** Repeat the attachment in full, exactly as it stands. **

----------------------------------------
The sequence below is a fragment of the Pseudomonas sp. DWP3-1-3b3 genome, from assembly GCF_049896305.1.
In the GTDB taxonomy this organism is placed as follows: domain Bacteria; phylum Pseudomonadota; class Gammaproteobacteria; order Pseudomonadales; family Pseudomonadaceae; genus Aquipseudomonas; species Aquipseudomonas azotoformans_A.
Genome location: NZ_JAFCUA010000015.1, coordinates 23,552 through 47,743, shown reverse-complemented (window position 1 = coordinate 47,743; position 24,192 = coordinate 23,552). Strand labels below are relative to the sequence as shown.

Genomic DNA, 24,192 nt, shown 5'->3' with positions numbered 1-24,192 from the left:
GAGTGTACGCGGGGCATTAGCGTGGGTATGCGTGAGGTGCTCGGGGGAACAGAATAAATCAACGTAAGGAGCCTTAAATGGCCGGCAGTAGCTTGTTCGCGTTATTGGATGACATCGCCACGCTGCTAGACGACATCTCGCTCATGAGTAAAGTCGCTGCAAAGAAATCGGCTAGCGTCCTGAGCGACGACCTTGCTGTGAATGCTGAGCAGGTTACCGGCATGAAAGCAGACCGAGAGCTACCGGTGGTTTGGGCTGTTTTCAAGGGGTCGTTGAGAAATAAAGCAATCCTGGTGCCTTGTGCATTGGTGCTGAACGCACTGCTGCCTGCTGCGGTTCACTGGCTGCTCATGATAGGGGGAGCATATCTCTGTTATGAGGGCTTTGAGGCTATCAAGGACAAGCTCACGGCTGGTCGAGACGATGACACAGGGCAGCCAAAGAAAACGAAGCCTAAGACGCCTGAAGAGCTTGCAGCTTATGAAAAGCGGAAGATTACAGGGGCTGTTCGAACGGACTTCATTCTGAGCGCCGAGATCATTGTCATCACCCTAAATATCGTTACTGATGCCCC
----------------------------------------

The sequence below is a fragment of the Pseudomonas sp. DWP3-1-3b3 genome, from assembly GCF_049896305.1.
In the GTDB taxonomy this organism is placed as follows: domain Bacteria; phylum Pseudomonadota; class Gammaproteobacteria; order Pseudomonadales; family Pseudomonadaceae; genus Aquipseudomonas; species Aquipseudomonas azotoformans_A.
Genome location: NZ_JAFCUA010000015.1, coordinates 23,552 through 47,743, shown reverse-complemented (window position 1 = coordinate 47,743; position 24,192 = coordinate 23,552). Strand labels below are relative to the sequence as shown.

Genomic DNA, 24,192 nt, shown 5'->3' with positions numbered 1-24,192 from the left:
GAGTGTACGCGGGGCATTAGCGTGGGTATGCGTGAGGTGCTCGGGGGAACAGAATAAATCAACGTAAGGAGCCTTAAATGGCCGGCAGTAGCTTGTTCGCGTTATTGGATGACATCGCCACGCTGCTAGACGACATCTCGCTCATGAGTAAAGTCGCTGCAAAGAAATCGGCTAGCGTCCTGAGCGACGACCTTGCTGTGAATGCTGAGCAGGTTACCGGCATGAAAGCAGACCGAGAGCTACCGGTGGTTTGGGCTGTTTTCAAGGGGTCGTTGAGAAATAAAGCAATCCTGGTGCCTTGTGCATTGGTGCTGAACGCACTGCTGCCTGCTGCGGTTCACTGGCTGCTCATGATAGGGGGAGCATATCTCTGTTATGAGGGCTTTGAGGCTATCAAGGACAAGCTCACGGCTGGTCGAGACGATGACACAGGGCAGCCAAAGAAAACGAAGCCTAAGACGCCTGAAGAGCTTGCAGCTTATGAAAAGCGGAAGATTACAGGGGCTGTTCGAACGGACTTCATTCTGAGCGCCGAGATCATTGTCATCACCCTAAATATCGTTACTGATGCCCC